The EPA is severely underestimating the amount of natural gas that leaks into the atmosphere during drilling, processing, and distribution. Atmospheric tests covering the entire country indicate emissions around 50 percent more than EPA estimates. And that’s a moderate estimate.
Natural gas is basically just methane. Methane is responsible for perhaps a fifth of global warming since the 18th century. Levels of methane detected in the atmosphere have been rising rapidly since 2007.
Ed. Notes: A huge hullaballoo is made about the discovery of fire but burning has been too easy for humanity for way too long. These natural gas leaks are just another reason for our species to change how it harnesses energy. We must use
sunlight for electricity to make artificial light,
fuel cells for electricity to power motors, thereby
reducing the need to burn whatever fuel to heat homes to a bare minimum.
Technologically, we could make such a shift today. What’s in the way is not a lack of new gizmos but the presence of political opposition. Government subsidizes the old ways and taxes the new ways, albeit inadvertently by making both labor and entrepreneurship more expensive than they would be sans taxes.
Thus if we shifted our revenue policy we could shift our energy technology and score another one for geonomics.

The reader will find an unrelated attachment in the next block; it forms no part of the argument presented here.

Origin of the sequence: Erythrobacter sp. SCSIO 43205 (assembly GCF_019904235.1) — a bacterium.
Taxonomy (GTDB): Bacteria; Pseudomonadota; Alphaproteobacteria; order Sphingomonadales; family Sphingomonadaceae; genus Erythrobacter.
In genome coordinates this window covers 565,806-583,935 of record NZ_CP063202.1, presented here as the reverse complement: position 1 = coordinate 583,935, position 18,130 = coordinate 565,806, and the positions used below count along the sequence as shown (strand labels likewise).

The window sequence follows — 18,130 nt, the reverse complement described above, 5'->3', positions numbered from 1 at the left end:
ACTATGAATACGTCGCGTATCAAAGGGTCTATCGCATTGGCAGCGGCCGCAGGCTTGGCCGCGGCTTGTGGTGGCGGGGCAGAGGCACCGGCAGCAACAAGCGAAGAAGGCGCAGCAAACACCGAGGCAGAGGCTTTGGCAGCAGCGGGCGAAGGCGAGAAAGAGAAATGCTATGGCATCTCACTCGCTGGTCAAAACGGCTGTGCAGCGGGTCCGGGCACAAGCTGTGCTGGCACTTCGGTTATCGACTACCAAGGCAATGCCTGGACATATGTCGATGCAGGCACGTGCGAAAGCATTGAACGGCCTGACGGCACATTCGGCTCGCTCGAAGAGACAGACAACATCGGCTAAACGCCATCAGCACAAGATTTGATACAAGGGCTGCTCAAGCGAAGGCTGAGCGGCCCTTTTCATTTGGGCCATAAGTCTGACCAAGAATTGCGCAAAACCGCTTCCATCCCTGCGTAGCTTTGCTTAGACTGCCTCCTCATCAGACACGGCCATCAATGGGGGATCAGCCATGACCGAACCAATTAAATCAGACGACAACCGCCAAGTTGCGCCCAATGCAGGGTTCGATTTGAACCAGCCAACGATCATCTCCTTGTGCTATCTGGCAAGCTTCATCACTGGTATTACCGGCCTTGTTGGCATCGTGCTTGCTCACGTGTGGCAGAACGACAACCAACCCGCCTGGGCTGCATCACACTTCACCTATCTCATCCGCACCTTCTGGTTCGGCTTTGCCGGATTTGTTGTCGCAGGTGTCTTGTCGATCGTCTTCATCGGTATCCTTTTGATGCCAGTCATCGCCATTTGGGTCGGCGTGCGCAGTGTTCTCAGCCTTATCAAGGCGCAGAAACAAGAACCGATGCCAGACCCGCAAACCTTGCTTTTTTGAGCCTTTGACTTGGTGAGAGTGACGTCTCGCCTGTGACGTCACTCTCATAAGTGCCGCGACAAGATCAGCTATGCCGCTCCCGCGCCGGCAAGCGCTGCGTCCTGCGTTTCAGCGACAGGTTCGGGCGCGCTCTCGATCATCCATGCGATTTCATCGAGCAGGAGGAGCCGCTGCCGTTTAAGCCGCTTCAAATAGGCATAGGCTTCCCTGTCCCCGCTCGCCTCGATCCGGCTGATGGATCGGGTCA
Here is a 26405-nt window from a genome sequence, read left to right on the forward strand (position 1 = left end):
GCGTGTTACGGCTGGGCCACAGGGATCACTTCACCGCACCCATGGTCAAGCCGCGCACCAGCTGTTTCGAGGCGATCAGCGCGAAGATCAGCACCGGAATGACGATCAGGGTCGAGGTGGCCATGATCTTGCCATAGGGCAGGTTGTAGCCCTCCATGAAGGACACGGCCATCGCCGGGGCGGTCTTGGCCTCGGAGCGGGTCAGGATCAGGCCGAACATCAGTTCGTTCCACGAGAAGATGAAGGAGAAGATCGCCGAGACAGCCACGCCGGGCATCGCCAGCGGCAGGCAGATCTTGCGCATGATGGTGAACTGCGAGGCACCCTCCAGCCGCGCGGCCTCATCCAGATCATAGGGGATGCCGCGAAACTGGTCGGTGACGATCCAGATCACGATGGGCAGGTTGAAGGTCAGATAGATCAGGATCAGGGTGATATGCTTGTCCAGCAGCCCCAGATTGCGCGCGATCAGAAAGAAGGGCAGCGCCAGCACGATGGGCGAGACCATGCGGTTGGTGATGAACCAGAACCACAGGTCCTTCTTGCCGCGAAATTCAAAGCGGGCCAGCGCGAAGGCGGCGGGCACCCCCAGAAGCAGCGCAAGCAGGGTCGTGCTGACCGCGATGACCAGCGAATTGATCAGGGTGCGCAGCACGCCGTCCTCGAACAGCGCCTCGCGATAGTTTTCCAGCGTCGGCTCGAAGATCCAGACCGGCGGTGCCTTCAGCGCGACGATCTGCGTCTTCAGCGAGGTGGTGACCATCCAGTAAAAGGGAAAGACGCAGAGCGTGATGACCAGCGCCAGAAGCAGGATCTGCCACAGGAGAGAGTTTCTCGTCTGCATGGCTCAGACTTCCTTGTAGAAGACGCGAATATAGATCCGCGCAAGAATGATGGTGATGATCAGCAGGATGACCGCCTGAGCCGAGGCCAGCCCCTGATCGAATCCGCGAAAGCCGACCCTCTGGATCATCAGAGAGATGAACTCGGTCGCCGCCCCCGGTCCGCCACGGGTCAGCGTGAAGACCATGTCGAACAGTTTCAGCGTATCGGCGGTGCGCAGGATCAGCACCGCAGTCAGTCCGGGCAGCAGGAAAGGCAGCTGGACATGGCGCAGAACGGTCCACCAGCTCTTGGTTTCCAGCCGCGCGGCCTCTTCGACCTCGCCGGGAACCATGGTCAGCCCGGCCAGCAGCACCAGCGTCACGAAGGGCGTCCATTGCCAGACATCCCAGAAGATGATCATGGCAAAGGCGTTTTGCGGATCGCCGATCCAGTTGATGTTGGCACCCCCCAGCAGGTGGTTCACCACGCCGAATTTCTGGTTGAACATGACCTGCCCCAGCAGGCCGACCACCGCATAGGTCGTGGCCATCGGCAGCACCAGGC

Ed. Notes: As usual, the problem is people assuming that the rental profit from locations belongs to the landowner when in a moral universe it belongs to those creating it, which is the surrounding society. Further, nobody made the earth, everybody needs some part of her, and enjoying an equal right to life we all have an equal right to land. If we were to use government to recover then disburse equitably the socially-generated value of land — and to not tax and subsidize willy-nilly — then the rise in site value would be a boon to us all, no matter what its cause: tourists, Air(mattress)BnB, or locals hitting the jackpot.
This 2014 excerpt of CorpWatch, Feb 12th, is by Pratap Chatterjee and it also appeared at OpEd News.
Three top executives at Anglo Irish bank are on trial for a secret scheme to buy their own bank’s shares. The bankers allegedly hatched the plan to cover up bets made by Sean Quinn, once Ireland’s richest man.
What the executives were doing had “potentially disastrous consequences for the entire Irish financial system.”